Give or Get

Money

I was recently asked, yet again, how an organization can reconcile a fundraising board with the need for greater community representation. Rather than immediately entering "rant mode," I thought about it for a couple of days and realized that there was much more to rant about than I have acknowledged in the past. While this is not a question exclusive to the practice of community engagement, because nearly all arts organizations need to do major … [Read more...]

Overserved

Banquet Proper

Language is a fascinating thing. I just discussed the power of the phrase "historically white theatre." At nearly the same time I heard that phrase I read Barry Hessenius' blog post: Programs for the Underserved; Programs for the Overserved. In  it, he said the following: If we recognize that there are Youth At Risk, Underserved Communities, Disadvantaged Populations, and Marginalized Groups, that is a tacit admission that our main program … [Read more...]

Historically White Theatre

GreekTheater-Kourion

At the closing session of TCG's Audience (R)Evolution convening in Kansas City last month, Rebecca Novick of California Shakespeare Theater made a comment in which she referred to her company (and many of the others represented in the room) as "historically white theatres." Rebecca's phrase (but see note below) nailed a powerful concept and provided a teachable moment for everyone for whom that approach to thinking about the topic of diversity … [Read more...]

The P Word

Privilege

Conducting community engagement trainings in St. Louis in December it was impossible to avoid (not that I wanted to) addressing the question of privilege. This is a huge issue in the arts as substantial portions of the population view the arts establishment as the poster child for privilege of wealth, power, and, of course, race. There is a long history of this association. In Building Communities, Not Audiences, I cited the 1849 Astor Place … [Read more...]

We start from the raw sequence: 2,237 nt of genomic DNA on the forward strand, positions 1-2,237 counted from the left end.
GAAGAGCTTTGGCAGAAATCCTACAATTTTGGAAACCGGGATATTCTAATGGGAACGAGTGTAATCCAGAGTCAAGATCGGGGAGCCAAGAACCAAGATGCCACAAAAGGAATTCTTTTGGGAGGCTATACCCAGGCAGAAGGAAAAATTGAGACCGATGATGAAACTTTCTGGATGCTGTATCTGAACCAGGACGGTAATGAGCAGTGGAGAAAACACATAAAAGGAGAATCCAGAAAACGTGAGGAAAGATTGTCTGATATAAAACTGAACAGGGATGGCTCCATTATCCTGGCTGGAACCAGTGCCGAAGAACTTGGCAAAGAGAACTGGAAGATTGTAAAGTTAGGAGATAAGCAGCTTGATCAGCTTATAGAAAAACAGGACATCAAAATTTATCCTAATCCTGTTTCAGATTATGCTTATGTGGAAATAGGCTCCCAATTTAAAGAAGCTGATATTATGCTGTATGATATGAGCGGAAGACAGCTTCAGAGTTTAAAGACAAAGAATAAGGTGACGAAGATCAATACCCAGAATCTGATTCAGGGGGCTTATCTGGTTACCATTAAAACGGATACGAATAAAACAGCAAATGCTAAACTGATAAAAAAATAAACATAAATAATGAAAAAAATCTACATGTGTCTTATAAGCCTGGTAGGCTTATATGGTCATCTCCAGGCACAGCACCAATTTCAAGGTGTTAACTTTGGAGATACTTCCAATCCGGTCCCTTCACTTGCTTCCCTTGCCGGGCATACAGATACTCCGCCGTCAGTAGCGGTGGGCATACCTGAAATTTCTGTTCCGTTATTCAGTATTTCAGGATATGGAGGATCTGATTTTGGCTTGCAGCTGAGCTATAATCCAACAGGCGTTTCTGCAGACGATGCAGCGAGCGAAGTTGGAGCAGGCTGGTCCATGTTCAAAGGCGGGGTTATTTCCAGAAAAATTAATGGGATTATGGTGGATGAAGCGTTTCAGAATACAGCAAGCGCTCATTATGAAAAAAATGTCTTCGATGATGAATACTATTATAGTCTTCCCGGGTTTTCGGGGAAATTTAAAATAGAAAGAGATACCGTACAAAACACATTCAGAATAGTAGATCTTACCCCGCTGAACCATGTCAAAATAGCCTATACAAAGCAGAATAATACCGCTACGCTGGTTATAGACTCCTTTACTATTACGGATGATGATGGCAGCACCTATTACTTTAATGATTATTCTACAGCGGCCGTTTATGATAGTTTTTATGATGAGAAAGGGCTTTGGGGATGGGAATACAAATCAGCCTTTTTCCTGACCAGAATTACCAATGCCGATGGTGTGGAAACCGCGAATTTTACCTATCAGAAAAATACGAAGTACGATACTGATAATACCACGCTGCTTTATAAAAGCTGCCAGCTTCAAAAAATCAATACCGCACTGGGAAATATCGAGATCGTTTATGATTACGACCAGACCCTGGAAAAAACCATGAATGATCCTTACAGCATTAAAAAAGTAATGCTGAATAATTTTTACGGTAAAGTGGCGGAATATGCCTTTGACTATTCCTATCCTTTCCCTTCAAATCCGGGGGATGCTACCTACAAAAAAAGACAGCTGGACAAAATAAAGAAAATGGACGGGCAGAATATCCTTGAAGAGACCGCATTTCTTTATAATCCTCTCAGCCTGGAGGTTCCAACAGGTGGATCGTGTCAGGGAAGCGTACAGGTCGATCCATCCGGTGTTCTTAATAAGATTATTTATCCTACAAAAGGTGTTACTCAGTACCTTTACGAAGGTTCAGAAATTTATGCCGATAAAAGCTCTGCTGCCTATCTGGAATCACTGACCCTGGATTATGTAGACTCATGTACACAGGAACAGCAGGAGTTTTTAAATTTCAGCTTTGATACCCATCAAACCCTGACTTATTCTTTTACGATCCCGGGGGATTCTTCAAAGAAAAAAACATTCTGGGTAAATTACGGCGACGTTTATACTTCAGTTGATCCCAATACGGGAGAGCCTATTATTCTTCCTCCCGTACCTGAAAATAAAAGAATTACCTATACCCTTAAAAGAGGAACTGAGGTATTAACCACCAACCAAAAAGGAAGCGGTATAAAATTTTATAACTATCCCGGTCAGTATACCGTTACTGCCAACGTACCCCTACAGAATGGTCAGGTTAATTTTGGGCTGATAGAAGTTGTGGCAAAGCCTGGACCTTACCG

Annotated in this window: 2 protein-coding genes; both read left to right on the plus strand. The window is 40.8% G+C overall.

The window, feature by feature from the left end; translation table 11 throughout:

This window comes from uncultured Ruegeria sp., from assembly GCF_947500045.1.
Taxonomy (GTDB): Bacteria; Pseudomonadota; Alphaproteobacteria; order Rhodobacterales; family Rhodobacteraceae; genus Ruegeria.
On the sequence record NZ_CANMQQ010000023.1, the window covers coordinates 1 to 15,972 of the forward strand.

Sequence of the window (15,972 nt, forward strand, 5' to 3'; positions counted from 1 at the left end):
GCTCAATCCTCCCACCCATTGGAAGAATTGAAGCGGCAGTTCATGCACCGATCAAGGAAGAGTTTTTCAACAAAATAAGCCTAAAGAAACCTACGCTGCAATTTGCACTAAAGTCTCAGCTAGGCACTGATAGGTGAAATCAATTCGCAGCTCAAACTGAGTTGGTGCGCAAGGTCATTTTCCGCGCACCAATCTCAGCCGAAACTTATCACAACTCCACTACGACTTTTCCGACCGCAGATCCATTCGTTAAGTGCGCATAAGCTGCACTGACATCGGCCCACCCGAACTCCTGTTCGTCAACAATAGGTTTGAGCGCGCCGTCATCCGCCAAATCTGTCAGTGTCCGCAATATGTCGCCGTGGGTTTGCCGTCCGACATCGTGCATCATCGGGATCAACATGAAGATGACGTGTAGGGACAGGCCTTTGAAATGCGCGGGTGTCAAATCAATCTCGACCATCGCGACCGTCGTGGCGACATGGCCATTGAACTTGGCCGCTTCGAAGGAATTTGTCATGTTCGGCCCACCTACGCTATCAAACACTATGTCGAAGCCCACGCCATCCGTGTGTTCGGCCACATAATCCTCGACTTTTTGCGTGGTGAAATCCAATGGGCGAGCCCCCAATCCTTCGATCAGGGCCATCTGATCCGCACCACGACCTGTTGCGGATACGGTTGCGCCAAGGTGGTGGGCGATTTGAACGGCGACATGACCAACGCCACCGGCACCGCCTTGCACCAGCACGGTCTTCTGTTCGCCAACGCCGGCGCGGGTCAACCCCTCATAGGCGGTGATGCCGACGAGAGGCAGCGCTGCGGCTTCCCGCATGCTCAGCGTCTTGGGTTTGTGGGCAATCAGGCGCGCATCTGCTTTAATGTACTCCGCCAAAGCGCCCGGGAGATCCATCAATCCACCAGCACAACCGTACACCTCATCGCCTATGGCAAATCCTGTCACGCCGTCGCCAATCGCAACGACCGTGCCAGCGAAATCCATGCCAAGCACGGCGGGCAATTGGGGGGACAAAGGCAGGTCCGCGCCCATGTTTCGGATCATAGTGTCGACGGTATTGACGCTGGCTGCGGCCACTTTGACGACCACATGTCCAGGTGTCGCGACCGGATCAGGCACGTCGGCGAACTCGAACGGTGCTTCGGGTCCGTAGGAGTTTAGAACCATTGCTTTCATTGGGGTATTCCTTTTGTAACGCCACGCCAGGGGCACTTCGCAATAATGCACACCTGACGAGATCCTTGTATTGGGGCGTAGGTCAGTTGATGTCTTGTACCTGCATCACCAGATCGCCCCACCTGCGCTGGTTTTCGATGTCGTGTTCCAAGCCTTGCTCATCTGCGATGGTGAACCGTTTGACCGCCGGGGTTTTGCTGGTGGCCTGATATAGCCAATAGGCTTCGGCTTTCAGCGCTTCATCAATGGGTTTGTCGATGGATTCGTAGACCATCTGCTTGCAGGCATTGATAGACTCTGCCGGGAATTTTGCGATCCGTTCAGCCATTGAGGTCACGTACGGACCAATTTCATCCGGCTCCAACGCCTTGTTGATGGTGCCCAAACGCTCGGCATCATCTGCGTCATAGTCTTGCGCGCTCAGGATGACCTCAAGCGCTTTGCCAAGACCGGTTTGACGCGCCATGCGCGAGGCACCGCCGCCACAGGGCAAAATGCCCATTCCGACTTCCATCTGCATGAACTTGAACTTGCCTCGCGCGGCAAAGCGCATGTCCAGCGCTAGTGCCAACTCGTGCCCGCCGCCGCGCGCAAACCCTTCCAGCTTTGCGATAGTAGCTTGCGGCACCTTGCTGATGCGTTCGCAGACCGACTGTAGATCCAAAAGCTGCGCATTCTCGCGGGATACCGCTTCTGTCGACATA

Notes from St. Louis

StLouis

In early December the Regional Arts Commission of St. Louis brought me in to support its work in community engagement. Several elements were new. One was a discussion of misconceptions about the nature of community engagement. The other was specific one-on-one work with arts organizations in engagement planning. Here is the gist of the first part: The Myths Community engagement is A Fad It’s true that there is an over-focus and, more … [Read more...]

Three (+) Cultures

GovernorsPalaceNativeCrafts

I recently returned from the Building Creative Communities Conference in Santa Fe, a gathering sponsored by New Mexico MainStreet, the New Mexico Historic Preservation Division, and New Mexico Arts. It was an extremely useful conference and I will be sharing thoughts about it come the New Year. For now, however, I wanted to mention an insight that came as a result of the pre-conference tourism in which my wife and I indulged. Several places we … [Read more...]

The Visible Hand

Hand

Much of my pragmatic (as opposed to moral) argument for deep focus on community engagement is of the “invisible hand” variety. (Thank you Adam Smith.) Economic, cultural, and social forces will inevitably, but without direct action, change the landscape to such an extent that business as usual in the arts will eventually become unsustainable. The area where such pressures move from the invisible/indirect to the visible/direct is in public … [Read more...]

Making Meaningful Connections

Helicon-IrvineConnectionsReport

The Helicon Collaborative and the Irvine Foundation have partnered on a "hit it out of the park" report addressing substantive engagement. Making Meaningful Connections presents research into the most effective practices in efforts to engage with diverse communities. (I felt this way before I saw that Building Communities, Not Audiences was listed in the bibliography.) In the introduction they make the case that engaging with new communities is … [Read more...]

Civil Rights Museum

CivilRightsMuseumImages

After attending the Americans for the Arts Convention in Nashville last month my wife and I went on to Memphis to explore another city that we had not visited. As part of that trip we went to the National Civil Rights Museum. (On a personal note, I had not registered the museum's subtitle "At the Lorraine Motel" so when I arrived I had the breath knocked out of me seeing "the balcony.") Coming so soon after the conference session I discussed in … [Read more...]

The Self-Centered Pursuit of Diversity

Nashville

In my last post I reflected on the 2014 Americans for the Arts Conference in Nashville. I concluded by mentioning an important session on diversity and promised a follow-up. There is much discussion (lip service and otherwise) of and occasional work toward diversity and inclusion in the arts industry. One difficulty is that much of the support infrastructure in the arts is connected via metaphorical superglue to the white monied establishment. … [Read more...]